Cardiac evaluation (electrocardiogram and echocardiogram) and respiratory assessment were normal. Mild dysmorphic features such as slight frontal drafts and wide nasal bridge were evident and CGH array was performed showing a 2.5-Mb deletion at chromosome Yp11.2. This deletion was present also in the healthy proband’s father excluding the pathogenic role of this finding.

At 6 years of age cognitive involvement was unchanged, with absent verbal expression, social interaction and communication difficulties, aggressive behavior, repetitive habits, restricted interests, and lack of reciprocity. Neuromuscular evaluation showed a mild worsening of muscular weakness predominantly at lower limbs, with waddling gait and difficulties in standing from a chair.

The patient underwent muscular biopsy on left quadriceps muscle. Microscopic examination revealed moderate fiber size variability with a consistent number of hypotrophic fibers (Fig. 1A). The outstanding feature of muscle biopsy, however, was the presence of abnormal subsarcolemmal mitochondria in several fibers, a feature confirmed by histochemical analysis of COX activity which showed large mitochondria mainly located at the periphery of fibers and central areas without any activity. Rare fibers completely lacked COX activity due to mitochondrial depletion (Fig. 1B).

Fig. 1
figure 1

Histological, immunohistochemical, and ultrastructural studies in patient’s muscle. A Light microscopy observations of MTG showed moderately increased variation in fiber size with a consistent number of hypotrophic fibers and the presence of abnormal subsarcolemmal granules in several fibers. B Staining for COX activity shows the presence of large mitochondria at the periphery of fibers and central areas lacking any activity (* indicates lack of COX activity due to mitochondrial depletion in those areas/fibers). Immunofluorescence staining for p62 (C) and LC3A (D) was positive in some fibers. Caveolin-3 was used for membrane staining and nuclei were counterstained with DAPI. E–H Representative images of the main alterations in skeletal muscle and in mitochondria morphology. E Minor abnormalities of the of Z-line (indicated by an arrow), mitochondrial alterations including giant mitochondria (F), mitochondria with globular inclusions (G), and swollen mitochondria (H). Scale bars: A, 400 µm; BD, 250 µm, EF 2.27 µm; G, 0.83 µm; H, 1.43 µm

Immunofluorescent evaluation of autophagy markers showed the presence of some fibers with intense positivity for p62 (Fig. 1C) and LC3 (Fig. 1D), suggesting activation of autophagy.

At ultrastructural examination, abnormalities of the myofibrillar architecture with Z line streaming were noted (Fig. 1E). In addition, the presence of giant mitochondria was confirmed. Some of them were enlarged in both length and diameter (Fig. 1H), also, we observed longitudinally cut mitochondria spanning the length of 5–6 sarcomeres (Fig. 1F). Mitochondria often contained electrodense globular inclusions (Fig. 1G). Smaller mitochondria with a swollen aspect displaying disorganised or broken cristae were also evident (Fig. 1H).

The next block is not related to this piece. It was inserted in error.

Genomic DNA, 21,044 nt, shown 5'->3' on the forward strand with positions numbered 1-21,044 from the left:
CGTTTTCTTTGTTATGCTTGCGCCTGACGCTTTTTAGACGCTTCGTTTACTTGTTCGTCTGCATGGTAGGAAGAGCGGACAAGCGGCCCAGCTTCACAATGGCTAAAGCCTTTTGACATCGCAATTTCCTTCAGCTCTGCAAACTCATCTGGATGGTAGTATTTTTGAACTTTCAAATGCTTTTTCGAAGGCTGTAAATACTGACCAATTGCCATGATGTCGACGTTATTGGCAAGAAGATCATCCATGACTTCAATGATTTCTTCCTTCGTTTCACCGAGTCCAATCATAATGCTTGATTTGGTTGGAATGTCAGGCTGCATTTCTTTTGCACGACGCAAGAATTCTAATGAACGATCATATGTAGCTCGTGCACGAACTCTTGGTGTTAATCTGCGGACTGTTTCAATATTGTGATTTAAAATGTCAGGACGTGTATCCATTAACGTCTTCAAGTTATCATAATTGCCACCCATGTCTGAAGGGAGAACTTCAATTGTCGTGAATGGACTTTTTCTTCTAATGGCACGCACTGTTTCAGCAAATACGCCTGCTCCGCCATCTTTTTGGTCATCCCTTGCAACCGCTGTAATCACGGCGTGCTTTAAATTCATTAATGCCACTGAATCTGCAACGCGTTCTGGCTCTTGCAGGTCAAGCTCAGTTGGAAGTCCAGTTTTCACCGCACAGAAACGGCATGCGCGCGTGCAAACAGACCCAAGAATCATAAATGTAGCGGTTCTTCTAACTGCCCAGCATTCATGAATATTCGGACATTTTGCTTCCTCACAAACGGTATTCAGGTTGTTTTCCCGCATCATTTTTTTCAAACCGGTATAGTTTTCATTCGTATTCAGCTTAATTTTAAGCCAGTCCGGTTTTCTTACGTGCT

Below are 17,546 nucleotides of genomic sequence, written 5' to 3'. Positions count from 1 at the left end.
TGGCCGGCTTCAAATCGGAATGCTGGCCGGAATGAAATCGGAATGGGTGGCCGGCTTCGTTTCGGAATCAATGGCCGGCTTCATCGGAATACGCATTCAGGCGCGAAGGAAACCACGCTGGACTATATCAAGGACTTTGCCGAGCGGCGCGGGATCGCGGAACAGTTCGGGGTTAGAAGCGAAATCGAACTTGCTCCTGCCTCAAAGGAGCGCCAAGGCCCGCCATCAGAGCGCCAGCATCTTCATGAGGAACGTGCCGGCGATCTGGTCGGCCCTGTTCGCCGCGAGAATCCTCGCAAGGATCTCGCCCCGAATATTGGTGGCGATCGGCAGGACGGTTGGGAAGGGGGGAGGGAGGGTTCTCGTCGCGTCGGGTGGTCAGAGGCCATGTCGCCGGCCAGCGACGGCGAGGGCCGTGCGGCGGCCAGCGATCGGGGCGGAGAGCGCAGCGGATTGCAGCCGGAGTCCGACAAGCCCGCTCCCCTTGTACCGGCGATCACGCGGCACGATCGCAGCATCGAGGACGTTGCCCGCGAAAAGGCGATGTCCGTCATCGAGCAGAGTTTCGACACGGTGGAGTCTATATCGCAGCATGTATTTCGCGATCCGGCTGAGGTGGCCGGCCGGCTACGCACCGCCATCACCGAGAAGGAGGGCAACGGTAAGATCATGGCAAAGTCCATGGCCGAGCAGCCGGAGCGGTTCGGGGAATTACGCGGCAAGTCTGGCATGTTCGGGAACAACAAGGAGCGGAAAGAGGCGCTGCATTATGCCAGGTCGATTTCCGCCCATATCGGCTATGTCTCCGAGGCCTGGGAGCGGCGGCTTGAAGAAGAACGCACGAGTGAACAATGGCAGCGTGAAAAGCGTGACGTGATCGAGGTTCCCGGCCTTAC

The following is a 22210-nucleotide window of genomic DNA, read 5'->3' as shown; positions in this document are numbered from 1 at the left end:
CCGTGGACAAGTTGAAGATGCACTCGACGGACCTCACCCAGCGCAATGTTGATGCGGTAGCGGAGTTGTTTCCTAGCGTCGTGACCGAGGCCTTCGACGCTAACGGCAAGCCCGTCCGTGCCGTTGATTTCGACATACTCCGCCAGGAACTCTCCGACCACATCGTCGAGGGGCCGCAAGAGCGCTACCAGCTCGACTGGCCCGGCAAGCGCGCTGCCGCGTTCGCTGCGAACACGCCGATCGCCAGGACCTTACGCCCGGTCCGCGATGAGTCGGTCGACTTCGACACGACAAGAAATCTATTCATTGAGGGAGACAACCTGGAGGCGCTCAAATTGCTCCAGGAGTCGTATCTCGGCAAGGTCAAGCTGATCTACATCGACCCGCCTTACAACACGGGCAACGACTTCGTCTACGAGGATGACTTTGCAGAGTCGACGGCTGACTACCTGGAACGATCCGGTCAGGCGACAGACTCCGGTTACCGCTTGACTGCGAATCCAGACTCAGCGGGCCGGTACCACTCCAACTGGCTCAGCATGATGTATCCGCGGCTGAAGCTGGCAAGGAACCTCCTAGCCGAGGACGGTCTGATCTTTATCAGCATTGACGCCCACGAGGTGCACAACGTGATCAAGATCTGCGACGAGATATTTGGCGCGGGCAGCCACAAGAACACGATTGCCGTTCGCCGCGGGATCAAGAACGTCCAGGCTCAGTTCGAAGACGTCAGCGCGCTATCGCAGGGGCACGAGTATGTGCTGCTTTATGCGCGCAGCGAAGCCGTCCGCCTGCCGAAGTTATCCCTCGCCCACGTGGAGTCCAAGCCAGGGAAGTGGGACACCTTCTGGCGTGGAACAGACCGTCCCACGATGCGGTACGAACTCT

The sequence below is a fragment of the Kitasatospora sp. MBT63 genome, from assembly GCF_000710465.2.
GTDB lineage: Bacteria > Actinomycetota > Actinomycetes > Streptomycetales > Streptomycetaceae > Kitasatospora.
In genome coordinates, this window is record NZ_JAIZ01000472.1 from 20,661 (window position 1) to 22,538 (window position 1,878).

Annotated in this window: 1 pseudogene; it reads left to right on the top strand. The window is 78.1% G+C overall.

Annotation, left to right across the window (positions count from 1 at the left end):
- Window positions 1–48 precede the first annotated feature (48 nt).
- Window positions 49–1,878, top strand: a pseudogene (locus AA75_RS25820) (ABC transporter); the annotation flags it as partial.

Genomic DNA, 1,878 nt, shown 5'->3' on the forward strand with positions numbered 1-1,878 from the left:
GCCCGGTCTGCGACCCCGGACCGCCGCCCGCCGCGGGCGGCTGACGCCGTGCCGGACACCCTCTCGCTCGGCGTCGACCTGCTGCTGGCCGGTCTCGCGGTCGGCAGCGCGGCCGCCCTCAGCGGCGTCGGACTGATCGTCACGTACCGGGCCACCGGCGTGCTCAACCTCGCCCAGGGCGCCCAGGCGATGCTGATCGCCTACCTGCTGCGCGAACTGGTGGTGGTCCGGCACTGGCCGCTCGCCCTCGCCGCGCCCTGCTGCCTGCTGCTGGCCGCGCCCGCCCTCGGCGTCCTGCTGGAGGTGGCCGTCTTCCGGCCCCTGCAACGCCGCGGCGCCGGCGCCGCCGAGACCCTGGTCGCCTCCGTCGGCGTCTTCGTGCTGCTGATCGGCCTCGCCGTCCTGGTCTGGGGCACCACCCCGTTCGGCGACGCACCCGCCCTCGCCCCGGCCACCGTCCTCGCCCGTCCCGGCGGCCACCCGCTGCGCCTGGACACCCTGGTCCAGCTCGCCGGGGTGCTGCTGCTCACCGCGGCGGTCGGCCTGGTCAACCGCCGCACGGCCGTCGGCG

Molecular and biochemical studies

Direct sequencing of CHKB exonic regions in the patient revealed the heterozygous single nucleotide variation c.1060G > C likely resulting in the p.Gly354Arg, which was confirmed in his father (Fig. 2A). The c.1060G > C substitution has been reported in a single South Asian female subject in the gnomAD database (allele frequency 0.000004036) and it has never been related to disease. The variant was predicted as pathogenic by multiple tools including SIFT, Polyphen, Mutation Taster, Mutation Assessor, and CADD (score = 28) and was classified as a class 3 variant according ACMG guidelines.

Fig. 2
figure 2

Genetic and biochemical findings. A Pedigree of the family investigated. Electropherogram showing the CHKB nucleotide substitutions detected in our patient and segregation analysis in his unaffected parents. B Transcript analysis of CHKB in patient’s muscle. Electropherograms show the sequences of RT-PCR amplicons obtained before (left) and after (right) subcloning. Subcloning experiment confirmed the partial intronic retention in CHKB ORF in patient’s muscle. C Sequence electropherograms of the intronic region between CHKB exons 3 and 4 and subcloning experiments confirming the the presence of a small deletion. D Western blot analysis of Mitofusin 2 (MFN2) and dynamin-related protein 1 (DRP1) protein levels in muscle samples from patient and controls. Actin levels were used as reference. E Graph showing respiratory chain enzymatic activities in Patient’s muscle compared to control levels assessed through spectrophotometric analysis (experiment in duplicate). Values are normalized to citrate synthetase (CS) activity and expressed as pmol/min/mg protein. F Western blot analysis of representative subunits of mitochondrial respiratory chain. No difference was observed between patients’ and control muscle samples. Actina and porin (VDAC) levels were used as reference